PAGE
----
Wes and I have been married eight years now. Well, technically, seven years fifty one weeks. Our eighth wedding anniversary is next week and I’ve had much occasion to think about the vows we took that day in 2005.
You see, Wes had minor surgery last week. As I’ve learned from my own brushes with surgery, however, even surgery that’s preceded by the word “minor” means pain and limitations for a good long while.
It was difficult for me to watch Wes get prepped for surgery. Part of the reason, I think, is that there was a strange reversal of roles. Well, there tried to be. Rather, I tried to let there be but it didn’t work out. You see, Wes is the emotionally steady, unshakeable, indefatigable rock of our marriage. He’s confident, he’s calm, he’s rational. I’m a bit more excitable. You can measure my emotional highs and lows with a Richter scale, and because of my inexhaustible imagination I am quite good at conjuring worries where there needn’t be.
Prior to his surgery, I kept asking Wes how he was doing, prepared to comfort him if he needed it. He was fine and in no need of pep talks. Despite his stoic calm, I told myself it would not be permissible to worry. In no universe is it ok to make my husband comfort me before he goes in to surgery.
And then the nurse told him it was time to go back to the OR and my treasonous eyes cried a little, despite my sternest warnings that they were to remain steadfast and dry. Wes laughed at me.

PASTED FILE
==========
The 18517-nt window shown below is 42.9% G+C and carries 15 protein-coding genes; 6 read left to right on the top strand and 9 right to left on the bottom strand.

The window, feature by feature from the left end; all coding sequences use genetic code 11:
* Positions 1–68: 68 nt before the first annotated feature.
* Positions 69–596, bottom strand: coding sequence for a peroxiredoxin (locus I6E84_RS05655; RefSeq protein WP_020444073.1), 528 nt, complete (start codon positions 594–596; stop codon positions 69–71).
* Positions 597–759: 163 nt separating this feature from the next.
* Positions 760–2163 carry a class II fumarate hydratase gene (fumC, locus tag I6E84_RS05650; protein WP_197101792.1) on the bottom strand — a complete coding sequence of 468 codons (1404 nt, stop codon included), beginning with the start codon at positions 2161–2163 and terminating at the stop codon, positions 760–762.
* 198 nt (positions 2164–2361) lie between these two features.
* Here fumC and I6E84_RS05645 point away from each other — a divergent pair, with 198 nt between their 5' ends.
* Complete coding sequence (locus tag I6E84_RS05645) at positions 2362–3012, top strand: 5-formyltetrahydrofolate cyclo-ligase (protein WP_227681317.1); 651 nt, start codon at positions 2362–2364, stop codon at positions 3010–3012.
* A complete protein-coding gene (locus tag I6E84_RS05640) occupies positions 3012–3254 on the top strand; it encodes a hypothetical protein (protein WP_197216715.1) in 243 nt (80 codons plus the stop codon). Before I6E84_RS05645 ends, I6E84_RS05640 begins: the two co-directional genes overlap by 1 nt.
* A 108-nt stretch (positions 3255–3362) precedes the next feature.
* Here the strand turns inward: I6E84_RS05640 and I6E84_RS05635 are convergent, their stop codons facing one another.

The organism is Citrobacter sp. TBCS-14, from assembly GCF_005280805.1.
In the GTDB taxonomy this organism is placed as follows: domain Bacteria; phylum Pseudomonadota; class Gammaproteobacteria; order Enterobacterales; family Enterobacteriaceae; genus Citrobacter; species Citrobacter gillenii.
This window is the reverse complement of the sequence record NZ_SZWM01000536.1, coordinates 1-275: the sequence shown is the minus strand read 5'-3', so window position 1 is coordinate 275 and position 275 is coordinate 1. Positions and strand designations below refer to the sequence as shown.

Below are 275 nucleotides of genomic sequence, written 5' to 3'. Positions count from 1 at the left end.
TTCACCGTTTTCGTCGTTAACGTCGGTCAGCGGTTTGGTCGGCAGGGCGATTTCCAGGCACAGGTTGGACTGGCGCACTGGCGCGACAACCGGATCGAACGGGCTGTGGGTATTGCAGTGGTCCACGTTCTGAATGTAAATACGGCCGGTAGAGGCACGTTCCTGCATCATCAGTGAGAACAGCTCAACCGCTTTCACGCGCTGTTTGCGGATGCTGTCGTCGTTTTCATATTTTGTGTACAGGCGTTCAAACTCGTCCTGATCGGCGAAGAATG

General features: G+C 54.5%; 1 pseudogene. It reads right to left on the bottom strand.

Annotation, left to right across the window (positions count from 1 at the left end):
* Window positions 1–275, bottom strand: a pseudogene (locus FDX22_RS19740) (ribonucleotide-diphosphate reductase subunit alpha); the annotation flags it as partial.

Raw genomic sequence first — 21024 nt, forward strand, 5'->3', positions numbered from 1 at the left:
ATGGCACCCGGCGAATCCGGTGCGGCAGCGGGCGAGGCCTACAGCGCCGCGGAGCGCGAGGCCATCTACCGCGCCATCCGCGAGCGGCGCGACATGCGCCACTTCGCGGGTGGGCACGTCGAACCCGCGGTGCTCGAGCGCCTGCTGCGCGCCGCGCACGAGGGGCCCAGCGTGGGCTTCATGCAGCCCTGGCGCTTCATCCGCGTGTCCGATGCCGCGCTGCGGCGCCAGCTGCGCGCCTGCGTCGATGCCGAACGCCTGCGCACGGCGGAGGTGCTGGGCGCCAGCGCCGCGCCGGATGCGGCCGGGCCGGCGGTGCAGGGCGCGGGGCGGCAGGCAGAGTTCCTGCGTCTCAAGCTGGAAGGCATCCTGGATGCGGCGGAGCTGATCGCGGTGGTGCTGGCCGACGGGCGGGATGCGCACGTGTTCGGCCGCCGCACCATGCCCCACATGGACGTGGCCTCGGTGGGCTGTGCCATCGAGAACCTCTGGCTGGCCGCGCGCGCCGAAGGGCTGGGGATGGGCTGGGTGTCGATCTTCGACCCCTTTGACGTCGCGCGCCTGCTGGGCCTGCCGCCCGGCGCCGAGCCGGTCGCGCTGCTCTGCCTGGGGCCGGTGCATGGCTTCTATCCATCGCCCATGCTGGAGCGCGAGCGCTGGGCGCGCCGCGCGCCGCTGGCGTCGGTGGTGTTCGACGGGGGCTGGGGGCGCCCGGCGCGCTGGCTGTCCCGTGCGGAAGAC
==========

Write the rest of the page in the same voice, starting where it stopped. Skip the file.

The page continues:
During the surgery, I fretted. I gnawed my lip, I picked at my cuticles, I looked up every time someone walked by, I all but paced the tiny waiting room. When two hours had gone by on what was supposed to be a 60-90 minute surgery, I started feeling a bit frantic. I just wanted to see him with my own eyes to make sure he was ok.
The nurses took pity on me and let me come back to the recovery area a little early, and then something interesting happened.
Wes was in a lot of pain and extremely groggy, but I was fine. It wasn’t until I was bringing the car around to come get him that I started feeling rattled, but then as soon as he was in the car next to me I was a rock. I finally got the chance to be the steadfast one!
The next few days passed in a blur of the hundreds of menial little tasks you do when you’re taking care of someone post-op, and it seemed to me the perfect way to spend the weeks leading up to our anniversary. Because a relationship untested is a relationship unreliable.
It’s been nice to meditate on the “In sickness and in health” part of our marriage vows this last week, to be there for Wes the way he’s been there for me so many times before.
Of course, everything is almost back to normal now. Wes is still required to take it easy (ha!) and not allowed to lift anything heavier than ten pounds (so no kids), but he’s back to being Super Man and I’m back to being…Well, me.
Here’s hoping 2014 involves a lot fewer trips to the O.R.